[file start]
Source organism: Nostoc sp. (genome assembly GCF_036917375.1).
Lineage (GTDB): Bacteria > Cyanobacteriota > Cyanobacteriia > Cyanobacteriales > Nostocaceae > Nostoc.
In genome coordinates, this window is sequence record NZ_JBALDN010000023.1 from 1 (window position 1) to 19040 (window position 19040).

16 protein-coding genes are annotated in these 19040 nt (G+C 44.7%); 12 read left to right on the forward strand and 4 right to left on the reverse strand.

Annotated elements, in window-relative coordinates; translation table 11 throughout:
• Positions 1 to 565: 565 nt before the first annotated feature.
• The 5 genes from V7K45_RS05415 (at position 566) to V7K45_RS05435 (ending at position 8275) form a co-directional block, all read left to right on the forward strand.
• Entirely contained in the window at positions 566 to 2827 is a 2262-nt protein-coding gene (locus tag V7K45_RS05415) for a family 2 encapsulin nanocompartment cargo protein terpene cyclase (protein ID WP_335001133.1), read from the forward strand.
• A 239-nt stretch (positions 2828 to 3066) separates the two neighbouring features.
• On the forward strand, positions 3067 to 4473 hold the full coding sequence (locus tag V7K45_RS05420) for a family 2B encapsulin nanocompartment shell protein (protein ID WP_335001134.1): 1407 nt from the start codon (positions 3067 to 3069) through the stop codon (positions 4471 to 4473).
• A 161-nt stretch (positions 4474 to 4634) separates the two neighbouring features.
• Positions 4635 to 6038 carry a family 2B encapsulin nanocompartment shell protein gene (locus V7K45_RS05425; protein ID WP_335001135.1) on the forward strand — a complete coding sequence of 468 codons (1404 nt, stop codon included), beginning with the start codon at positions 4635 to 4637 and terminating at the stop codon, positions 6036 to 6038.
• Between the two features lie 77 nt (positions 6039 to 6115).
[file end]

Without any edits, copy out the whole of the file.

Source organism: Nostoc sp. (genome assembly GCF_036917375.1).
Lineage (GTDB): Bacteria > Cyanobacteriota > Cyanobacteriia > Cyanobacteriales > Nostocaceae > Nostoc.
In genome coordinates, this window is sequence record NZ_JBALDN010000023.1 from 1 (window position 1) to 19040 (window position 19040).

16 protein-coding genes are annotated in these 19040 nt (G+C 44.7%); 12 read left to right on the forward strand and 4 right to left on the reverse strand.

Annotated elements, in window-relative coordinates; translation table 11 throughout:
• Positions 1 to 565: 565 nt before the first annotated feature.
• The 5 genes from V7K45_RS05415 (at position 566) to V7K45_RS05435 (ending at position 8275) form a co-directional block, all read left to right on the forward strand.
• Entirely contained in the window at positions 566 to 2827 is a 2262-nt protein-coding gene (locus tag V7K45_RS05415) for a family 2 encapsulin nanocompartment cargo protein terpene cyclase (protein ID WP_335001133.1), read from the forward strand.
• A 239-nt stretch (positions 2828 to 3066) separates the two neighbouring features.
• On the forward strand, positions 3067 to 4473 hold the full coding sequence (locus tag V7K45_RS05420) for a family 2B encapsulin nanocompartment shell protein (protein ID WP_335001134.1): 1407 nt from the start codon (positions 3067 to 3069) through the stop codon (positions 4471 to 4473).
• A 161-nt stretch (positions 4474 to 4634) separates the two neighbouring features.
• Positions 4635 to 6038 carry a family 2B encapsulin nanocompartment shell protein gene (locus V7K45_RS05425; protein ID WP_335001135.1) on the forward strand — a complete coding sequence of 468 codons (1404 nt, stop codon included), beginning with the start codon at positions 4635 to 4637 and terminating at the stop codon, positions 6036 to 6038.
• Between the two features lie 77 nt (positions 6039 to 6115).